Some sleuthing by CPU-World has uncovered the list of to-be-released Kaby Lake single-socket quad-core Xeons. As it to be expected, these are incremental updates from Skylake-based Xeons using the newer 14nm Plus node from Intel. In our consumer Kaby Lake reviews, our results showed that the new design offers a better voltage/frequency profile than previous generations, affording more frequency at the same voltage. Another big change from the previous generation is the TDP: what used to be 80W is now listed as 73W if it has integrated graphics, or 72W if it does not.

The list from CPU-World, who in turn discovered a QVL (qualified vendor list, or ‘CPUs which we confirm work in this board’) posting from a motherboard manufacturer whom accidentally included the new Xeons. The posted list features eight Xeon processors altogether. The two at the bottom of the stack are quad core parts without hyperthreading, and the others do have hyperthreading. The main differences between the processors will be frequencies and the presence of integrated graphics.

Intel E3-1200 v6 CPUs (Kaby Lake)
  C/T Base Freq L3 Cache IGP IGP Freq TDP
E3-1280 v6 4/8 3.9 GHz 8 MB - - 72 W
E3-1275 v6 4/8 3.8 GHz 8 MB P630 1150 MHz 73 W
E3-1270 v6 4/8 3.8 GHz 8 MB - - 72 W
E3-1245 v6 4/8 3.7 GHz 8 MB P630 1150 MHz 73 W
E3-1240 v6 4/8 3.7 GHz 8 MB - - 72 W
E3-1230 v6 4/8 3.5 GHz 8 MB - - 72 W
E3-1225 v6 4/4 3.3 GHz 8 MB P630 1150 MHz 73 W
E3-1220 v6 4/4 3.0 GHz 8 MB - - 72 W

Most of these numbers come direct from the motherboard validation lists, with some such as core count being derived from L2 cache listings. All the parts listed have a full 8MB of L3 cache, indicating they run closer to the Core i7 design rather than a Core i5 (even those that have hyperthreading disabled).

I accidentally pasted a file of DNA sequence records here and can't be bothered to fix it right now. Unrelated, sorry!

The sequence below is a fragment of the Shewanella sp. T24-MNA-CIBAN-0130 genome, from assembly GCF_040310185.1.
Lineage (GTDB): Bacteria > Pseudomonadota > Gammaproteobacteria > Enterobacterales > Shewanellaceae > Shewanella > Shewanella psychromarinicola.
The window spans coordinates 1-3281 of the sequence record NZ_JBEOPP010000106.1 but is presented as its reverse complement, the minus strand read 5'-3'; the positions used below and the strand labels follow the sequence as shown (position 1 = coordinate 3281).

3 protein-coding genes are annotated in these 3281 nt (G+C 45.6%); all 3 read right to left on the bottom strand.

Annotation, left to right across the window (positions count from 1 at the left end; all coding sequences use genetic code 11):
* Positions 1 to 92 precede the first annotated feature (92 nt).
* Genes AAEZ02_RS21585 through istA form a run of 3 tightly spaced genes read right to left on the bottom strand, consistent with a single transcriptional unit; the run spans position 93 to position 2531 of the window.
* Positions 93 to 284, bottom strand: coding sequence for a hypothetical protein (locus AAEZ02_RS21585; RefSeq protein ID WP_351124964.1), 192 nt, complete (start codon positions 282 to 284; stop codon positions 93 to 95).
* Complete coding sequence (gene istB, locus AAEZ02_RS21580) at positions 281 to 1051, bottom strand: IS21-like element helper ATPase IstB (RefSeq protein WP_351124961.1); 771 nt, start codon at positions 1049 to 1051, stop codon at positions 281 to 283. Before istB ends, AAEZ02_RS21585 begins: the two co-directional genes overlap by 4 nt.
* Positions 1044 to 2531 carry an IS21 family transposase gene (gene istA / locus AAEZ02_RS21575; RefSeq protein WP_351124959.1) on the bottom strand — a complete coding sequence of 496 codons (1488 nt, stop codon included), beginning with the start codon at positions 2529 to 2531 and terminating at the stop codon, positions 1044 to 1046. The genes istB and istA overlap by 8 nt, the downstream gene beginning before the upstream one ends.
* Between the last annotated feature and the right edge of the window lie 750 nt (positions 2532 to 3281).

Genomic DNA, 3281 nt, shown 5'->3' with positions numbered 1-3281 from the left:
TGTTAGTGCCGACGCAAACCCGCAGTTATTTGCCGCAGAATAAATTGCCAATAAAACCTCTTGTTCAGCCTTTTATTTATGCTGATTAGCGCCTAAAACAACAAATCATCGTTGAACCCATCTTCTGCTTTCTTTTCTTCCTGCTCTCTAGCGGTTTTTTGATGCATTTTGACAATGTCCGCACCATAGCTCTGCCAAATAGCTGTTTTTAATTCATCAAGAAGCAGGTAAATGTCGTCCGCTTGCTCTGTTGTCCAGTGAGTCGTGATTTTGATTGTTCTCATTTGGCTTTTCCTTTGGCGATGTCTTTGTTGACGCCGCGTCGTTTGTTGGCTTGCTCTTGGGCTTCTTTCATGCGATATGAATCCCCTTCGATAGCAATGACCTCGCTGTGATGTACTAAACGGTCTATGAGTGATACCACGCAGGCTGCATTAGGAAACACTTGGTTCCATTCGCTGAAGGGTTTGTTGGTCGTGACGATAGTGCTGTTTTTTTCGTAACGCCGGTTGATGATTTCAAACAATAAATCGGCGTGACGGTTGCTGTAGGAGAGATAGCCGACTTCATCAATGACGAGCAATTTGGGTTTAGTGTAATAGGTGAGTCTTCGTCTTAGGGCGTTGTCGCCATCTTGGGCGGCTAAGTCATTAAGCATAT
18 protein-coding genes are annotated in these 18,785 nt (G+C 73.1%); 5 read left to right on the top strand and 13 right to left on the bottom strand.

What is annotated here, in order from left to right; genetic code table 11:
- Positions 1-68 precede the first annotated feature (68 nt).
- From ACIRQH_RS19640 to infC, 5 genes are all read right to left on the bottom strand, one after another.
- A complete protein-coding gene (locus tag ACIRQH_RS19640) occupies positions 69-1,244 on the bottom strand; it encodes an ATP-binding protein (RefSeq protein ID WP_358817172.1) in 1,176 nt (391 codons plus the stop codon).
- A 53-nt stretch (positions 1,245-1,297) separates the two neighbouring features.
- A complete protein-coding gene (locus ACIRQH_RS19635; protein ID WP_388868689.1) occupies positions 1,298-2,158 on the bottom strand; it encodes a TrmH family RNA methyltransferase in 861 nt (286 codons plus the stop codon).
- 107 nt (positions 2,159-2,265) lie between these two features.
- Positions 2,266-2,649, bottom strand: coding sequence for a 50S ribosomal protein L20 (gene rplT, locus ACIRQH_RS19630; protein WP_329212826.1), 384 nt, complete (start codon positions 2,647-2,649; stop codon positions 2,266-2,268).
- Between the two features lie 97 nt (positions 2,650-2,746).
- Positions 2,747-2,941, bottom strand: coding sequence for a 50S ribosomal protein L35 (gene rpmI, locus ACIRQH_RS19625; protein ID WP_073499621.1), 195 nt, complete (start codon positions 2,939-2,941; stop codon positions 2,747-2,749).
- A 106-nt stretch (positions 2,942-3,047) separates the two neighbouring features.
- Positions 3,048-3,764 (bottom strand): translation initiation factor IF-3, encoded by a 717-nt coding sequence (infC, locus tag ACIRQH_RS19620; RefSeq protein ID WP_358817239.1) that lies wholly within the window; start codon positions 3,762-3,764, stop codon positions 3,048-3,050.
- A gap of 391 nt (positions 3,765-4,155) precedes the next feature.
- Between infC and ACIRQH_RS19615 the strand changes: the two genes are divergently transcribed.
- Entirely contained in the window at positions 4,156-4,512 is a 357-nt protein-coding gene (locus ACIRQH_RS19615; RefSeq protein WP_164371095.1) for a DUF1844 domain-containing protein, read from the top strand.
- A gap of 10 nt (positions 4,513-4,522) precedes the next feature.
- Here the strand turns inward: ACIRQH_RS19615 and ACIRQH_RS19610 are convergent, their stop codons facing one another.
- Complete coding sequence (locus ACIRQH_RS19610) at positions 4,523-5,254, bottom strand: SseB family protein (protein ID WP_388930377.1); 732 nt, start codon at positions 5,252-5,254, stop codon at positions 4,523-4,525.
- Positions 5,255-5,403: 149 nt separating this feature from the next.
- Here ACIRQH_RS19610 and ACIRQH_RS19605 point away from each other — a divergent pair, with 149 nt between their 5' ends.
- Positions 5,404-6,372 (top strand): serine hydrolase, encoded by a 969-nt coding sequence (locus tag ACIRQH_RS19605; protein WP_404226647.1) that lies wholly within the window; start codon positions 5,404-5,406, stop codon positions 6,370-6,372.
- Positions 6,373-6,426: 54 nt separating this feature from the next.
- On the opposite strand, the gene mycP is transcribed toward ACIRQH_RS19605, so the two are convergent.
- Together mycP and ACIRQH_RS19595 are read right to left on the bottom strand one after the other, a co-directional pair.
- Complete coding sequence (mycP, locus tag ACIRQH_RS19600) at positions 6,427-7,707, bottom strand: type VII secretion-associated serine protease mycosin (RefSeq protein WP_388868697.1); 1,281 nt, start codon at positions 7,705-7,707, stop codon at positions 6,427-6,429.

On the integrated graphics models, i.e. those ending in '5', are all running Intel HD P630 graphics and run up to 1150 MHz. This is the ‘professional’ version of the HD630 we see on the consumer parts, using Intel’s latest Gen9 graphics architecture and supporting H.265 encode/decode. Our Kaby Lake review piece goes into more detail.

Not listed are the turbo frequencies of the CPUs, as these are currently unknown. Neither is the pricing, however given previous launches we would expect the tray price (OEM batches of a thousand CPUs) to have parity compared to previous generations.

Intel E3-1200 v6 and v5 CPUs
IGP v6 Model v5 IGP
- 3.9, 72W E3-1280 3.7/4.0, 80W -
+ 3.8, 73W E3-1275 3.6/4.0, 80W +
- 3.8, 72W E3-1270 3.6/4.0, 80W -
- - E3-1260L 2.9/3.9, 45W -
+ 3.7, 73W E3-1245 3.5/3.9, 80W +
- 3.7, 72W E3-1240 3.5/3.9, 80W -
- - E3-1240L 2.1/3.2, 25W -
- - E3-1235L 2.0/3.0, 25W +
- 3.5, 72W E3-1230 3.4/3.8, 80W -
+ 3.3, 73W E3-1225 3.3/3.7, 80W +
- 3.0, 72W E3-1220 3.0/3.5, 80W -

For the most part, the new processors are ~200 MHz faster than the v5 parts while still being rated at the lower TDP. Memory support is expected to be the same as the consumer parts (DDR4-2400), and it is not yet confirmed if the v6 processors will support Transactional Synchronization Extensions (TSX) given issues in previous revisions, so we will wait on future Intel announcements on this front.